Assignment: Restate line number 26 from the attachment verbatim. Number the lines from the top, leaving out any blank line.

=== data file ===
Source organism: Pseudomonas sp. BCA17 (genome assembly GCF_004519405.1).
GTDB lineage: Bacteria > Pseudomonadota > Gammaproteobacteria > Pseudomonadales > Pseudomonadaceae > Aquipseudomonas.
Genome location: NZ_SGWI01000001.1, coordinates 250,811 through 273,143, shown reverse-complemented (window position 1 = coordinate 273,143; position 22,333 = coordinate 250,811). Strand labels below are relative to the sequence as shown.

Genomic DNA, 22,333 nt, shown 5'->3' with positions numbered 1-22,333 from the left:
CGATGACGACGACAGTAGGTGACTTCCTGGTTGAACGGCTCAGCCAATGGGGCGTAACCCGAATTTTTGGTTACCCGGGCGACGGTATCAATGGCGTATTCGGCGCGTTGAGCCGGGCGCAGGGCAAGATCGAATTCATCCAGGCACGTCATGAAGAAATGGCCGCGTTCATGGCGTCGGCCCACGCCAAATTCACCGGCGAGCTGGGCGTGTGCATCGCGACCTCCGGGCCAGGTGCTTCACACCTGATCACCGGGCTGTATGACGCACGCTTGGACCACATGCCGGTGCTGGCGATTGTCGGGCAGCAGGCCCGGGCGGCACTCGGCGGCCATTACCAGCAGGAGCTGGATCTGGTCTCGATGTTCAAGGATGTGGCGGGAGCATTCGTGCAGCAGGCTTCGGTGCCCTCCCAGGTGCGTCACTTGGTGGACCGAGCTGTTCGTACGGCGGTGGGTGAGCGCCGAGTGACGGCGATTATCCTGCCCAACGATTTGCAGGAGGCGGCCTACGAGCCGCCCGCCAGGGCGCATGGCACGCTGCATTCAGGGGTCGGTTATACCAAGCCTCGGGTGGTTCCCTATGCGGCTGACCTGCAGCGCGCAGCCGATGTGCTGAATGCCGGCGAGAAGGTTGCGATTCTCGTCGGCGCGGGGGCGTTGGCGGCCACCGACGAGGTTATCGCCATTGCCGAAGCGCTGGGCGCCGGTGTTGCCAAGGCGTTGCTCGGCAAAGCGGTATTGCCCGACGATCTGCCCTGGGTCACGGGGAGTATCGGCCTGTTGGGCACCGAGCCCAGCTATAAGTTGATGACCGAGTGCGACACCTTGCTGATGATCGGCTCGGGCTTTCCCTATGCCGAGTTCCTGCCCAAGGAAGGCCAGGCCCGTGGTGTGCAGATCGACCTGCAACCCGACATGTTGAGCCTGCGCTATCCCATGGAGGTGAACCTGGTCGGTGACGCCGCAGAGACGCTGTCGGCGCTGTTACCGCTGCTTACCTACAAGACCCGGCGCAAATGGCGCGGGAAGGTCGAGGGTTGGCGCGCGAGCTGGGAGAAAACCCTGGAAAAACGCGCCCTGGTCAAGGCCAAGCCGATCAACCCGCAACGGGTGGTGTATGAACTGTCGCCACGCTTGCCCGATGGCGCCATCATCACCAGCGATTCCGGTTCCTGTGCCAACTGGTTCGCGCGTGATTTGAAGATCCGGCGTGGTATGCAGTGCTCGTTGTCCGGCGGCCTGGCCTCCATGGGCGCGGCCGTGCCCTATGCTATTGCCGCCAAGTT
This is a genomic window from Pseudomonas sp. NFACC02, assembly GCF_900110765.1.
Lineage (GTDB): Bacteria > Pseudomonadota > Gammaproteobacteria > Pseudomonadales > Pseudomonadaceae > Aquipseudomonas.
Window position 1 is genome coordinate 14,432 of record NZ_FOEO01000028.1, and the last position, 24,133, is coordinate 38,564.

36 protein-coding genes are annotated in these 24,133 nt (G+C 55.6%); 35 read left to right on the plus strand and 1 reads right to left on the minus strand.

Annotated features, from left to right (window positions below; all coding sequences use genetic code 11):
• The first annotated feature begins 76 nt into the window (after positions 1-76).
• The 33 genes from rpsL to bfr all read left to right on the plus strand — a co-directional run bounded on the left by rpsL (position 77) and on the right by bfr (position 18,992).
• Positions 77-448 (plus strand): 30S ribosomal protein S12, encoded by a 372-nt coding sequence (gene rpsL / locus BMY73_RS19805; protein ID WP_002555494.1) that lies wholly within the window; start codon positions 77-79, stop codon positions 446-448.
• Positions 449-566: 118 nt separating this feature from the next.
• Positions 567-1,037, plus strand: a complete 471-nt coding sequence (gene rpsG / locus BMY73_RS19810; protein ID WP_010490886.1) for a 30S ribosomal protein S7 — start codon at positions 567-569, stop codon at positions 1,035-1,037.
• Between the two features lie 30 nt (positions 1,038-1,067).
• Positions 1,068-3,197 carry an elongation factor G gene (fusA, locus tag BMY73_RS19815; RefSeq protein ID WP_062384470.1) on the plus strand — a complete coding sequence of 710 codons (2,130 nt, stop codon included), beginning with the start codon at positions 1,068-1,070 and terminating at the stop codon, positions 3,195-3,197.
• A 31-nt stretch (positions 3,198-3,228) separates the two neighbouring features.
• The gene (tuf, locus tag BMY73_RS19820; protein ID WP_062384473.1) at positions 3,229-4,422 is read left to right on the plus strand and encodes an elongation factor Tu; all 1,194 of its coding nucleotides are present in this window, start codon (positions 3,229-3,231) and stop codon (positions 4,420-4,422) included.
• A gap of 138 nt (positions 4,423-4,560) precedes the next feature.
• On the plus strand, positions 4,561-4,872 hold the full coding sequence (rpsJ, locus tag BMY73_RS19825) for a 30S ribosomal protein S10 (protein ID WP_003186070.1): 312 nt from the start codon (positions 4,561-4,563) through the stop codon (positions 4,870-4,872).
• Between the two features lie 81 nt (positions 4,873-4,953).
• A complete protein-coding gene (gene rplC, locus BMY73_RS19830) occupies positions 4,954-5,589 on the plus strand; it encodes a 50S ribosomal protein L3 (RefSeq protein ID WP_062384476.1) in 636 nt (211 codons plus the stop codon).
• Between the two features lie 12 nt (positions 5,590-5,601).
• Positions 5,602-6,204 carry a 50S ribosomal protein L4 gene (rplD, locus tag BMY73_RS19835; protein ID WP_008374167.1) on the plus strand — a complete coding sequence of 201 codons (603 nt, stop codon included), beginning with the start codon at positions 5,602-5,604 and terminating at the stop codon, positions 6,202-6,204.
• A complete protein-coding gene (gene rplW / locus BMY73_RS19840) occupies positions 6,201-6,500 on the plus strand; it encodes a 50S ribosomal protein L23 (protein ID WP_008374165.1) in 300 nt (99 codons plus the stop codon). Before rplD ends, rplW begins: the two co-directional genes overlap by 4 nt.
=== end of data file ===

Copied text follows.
• A complete protein-coding gene (gene rplW / locus BMY73_RS19840) occupies positions 6,201-6,500 on the plus strand; it encodes a 50S ribosomal protein L23 (protein ID WP_008374165.1) in 300 nt (99 codons plus the stop codon). Before rplD ends, rplW begins: the two co-directional genes overlap by 4 nt.